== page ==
Mom says that she lived in California for many years without ever smelling smoke in the Stuck House places. But for as long as I’ve been a man-dog there have been a few days or weeks every summer when the world disappears and everything smells like camping. Come to think of it, one of those times when the world disappeared was the first time I saw everyone wearing masks. It scared me then, but now it’s normal for everyone to dress like highway bandits. Maybe the smoke is becoming normal too.
Grey Bridge, it got dreary again. Everything around us was the color of cigarettes and faded like an old picture, and it smelled like burning. “This isn’t fog…” Mom said. No matter how far we drove, it stayed that way.
This time I bravely jumped from rock to rock and didn’t even need the leash to convince me to follow Mom across the raging stream. “Look how brave I am!” I told Mom when I jumped onto the sandy bank on the other side. “Uh, yeah… It’s a lot easier when the river is low and you don’t need to get your feet wet.”
wrong time of year and when you come back the same trail that kicked your butt is a piece of cake. Maybe when you think, “What’s wrong with me?” you should be thinking, “That trail isn’t ready for me yet.”
Mom may try to hide it, but she is weird. When we got back to the river at the bottom of the trail, she ignored the stepping stones and marched right into the water, socks, shoes and all. She untied the sweatshirt from around her waist, threw it into the river, and dunked it. Then she sat down in a pool until the water came almost to her chest. “What are you doing?” I sniffed from my dry spot on a tall rock. “I’m cleaning up,” she said. “I’m sweaty, and smelly, and dirty, and covered in bug spray. And this sweatshirt is drenched in sweat and it’s the only one I brought.” I watched her splash in the water until her shorts were soaked, and then when she stood up I watched all the dirt that she’d stirred up sparkle in the sun before settling back to the bottom. When I could see the bottom again, I saw something else. It was the color of an underripe strawberry and bigger than two Vienna sausages stuck together. “A LOBSTER!” I barked. “It’s not a lobster, it’s a crayfish,” Mom said. Then she thought for a second. “Crawdad? I don’t know… I’m from New England, I have no word for that creature.” She splashed her hand into the water and tried to catch it, but it scurried away under a rock. “I sure hope he’s okay, poor guy,” Mom said. “Why wouldn’t he be okay?” I asked. “He got away.” “Yeah, well…” Mom’s mouth squiggled up like a curly bracket. “I peed in that water before I stood up,” she admitted.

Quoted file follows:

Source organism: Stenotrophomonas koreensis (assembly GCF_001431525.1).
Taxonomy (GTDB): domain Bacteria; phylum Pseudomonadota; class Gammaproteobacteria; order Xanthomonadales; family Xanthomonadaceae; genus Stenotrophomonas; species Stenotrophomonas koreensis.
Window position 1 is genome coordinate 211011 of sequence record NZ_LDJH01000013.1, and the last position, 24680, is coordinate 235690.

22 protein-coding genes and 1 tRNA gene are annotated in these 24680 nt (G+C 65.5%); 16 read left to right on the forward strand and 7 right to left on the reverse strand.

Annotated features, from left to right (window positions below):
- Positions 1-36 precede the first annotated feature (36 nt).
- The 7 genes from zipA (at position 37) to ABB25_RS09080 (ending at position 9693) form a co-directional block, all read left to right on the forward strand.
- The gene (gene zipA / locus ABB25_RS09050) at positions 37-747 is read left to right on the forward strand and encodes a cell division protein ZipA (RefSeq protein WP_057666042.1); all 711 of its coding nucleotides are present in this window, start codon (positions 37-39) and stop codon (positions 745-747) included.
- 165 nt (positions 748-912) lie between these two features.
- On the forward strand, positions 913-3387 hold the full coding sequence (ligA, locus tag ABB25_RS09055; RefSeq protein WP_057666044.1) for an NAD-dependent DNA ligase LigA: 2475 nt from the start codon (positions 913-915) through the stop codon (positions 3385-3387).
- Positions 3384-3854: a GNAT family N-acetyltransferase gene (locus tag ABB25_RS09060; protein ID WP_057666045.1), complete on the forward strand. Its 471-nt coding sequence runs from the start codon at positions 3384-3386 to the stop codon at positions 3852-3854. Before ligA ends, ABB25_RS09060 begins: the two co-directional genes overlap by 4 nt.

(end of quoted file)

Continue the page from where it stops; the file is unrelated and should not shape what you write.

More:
Oscar the Pooch
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